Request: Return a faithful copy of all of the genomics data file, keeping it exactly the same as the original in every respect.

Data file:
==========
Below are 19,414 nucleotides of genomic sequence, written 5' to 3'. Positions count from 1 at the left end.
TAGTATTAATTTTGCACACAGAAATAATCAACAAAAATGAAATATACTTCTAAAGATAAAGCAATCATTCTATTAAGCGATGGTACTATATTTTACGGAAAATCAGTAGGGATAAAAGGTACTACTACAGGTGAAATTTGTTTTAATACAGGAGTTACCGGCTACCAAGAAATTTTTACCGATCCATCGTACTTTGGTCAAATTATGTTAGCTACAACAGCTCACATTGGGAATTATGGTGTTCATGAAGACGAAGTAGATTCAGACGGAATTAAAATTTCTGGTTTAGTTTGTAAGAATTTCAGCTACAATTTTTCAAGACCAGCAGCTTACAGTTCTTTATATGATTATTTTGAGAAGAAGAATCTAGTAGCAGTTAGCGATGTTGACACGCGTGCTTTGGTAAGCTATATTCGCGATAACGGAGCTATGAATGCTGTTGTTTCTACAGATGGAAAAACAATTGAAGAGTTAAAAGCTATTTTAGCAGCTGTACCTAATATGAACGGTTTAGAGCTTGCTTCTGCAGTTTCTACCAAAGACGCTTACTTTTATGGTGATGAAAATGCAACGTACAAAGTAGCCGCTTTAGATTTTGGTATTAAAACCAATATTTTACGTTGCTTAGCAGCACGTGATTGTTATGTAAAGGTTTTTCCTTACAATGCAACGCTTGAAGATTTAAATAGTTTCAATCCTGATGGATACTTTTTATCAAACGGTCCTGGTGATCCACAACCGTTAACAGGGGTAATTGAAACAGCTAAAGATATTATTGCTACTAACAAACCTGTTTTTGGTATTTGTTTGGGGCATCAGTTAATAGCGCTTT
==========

Below are 19,414 nucleotides of genomic sequence, written 5' to 3'. Positions count from 1 at the left end.
TAGTATTAATTTTGCACACAGAAATAATCAACAAAAATGAAATATACTTCTAAAGATAAAGCAATCATTCTATTAAGCGATGGTACTATATTTTACGGAAAATCAGTAGGGATAAAAGGTACTACTACAGGTGAAATTTGTTTTAATACAGGAGTTACCGGCTACCAAGAAATTTTTACCGATCCATCGTACTTTGGTCAAATTATGTTAGCTACAACAGCTCACATTGGGAATTATGGTGTTCATGAAGACGAAGTAGATTCAGACGGAATTAAAATTTCTGGTTTAGTTTGTAAGAATTTCAGCTACAATTTTTCAAGACCAGCAGCTTACAGTTCTTTATATGATTATTTTGAGAAGAAGAATCTAGTAGCAGTTAGCGATGTTGACACGCGTGCTTTGGTAAGCTATATTCGCGATAACGGAGCTATGAATGCTGTTGTTTCTACAGATGGAAAAACAATTGAAGAGTTAAAAGCTATTTTAGCAGCTGTACCTAATATGAACGGTTTAGAGCTTGCTTCTGCAGTTTCTACCAAAGACGCTTACTTTTATGGTGATGAAAATGCAACGTACAAAGTAGCCGCTTTAGATTTTGGTATTAAAACCAATATTTTACGTTGCTTAGCAGCACGTGATTGTTATGTAAAGGTTTTTCCTTACAATGCAACGCTTGAAGATTTAAATAGTTTCAATCCTGATGGATACTTTTTATCAAACGGTCCTGGTGATCCACAACCGTTAACAGGGGTAATTGAAACAGCTAAAGATATTATTGCTACTAACAAACCTGTTTTTGGTATTTGTTTGGGGCATCAGTTAATAGCGCTTT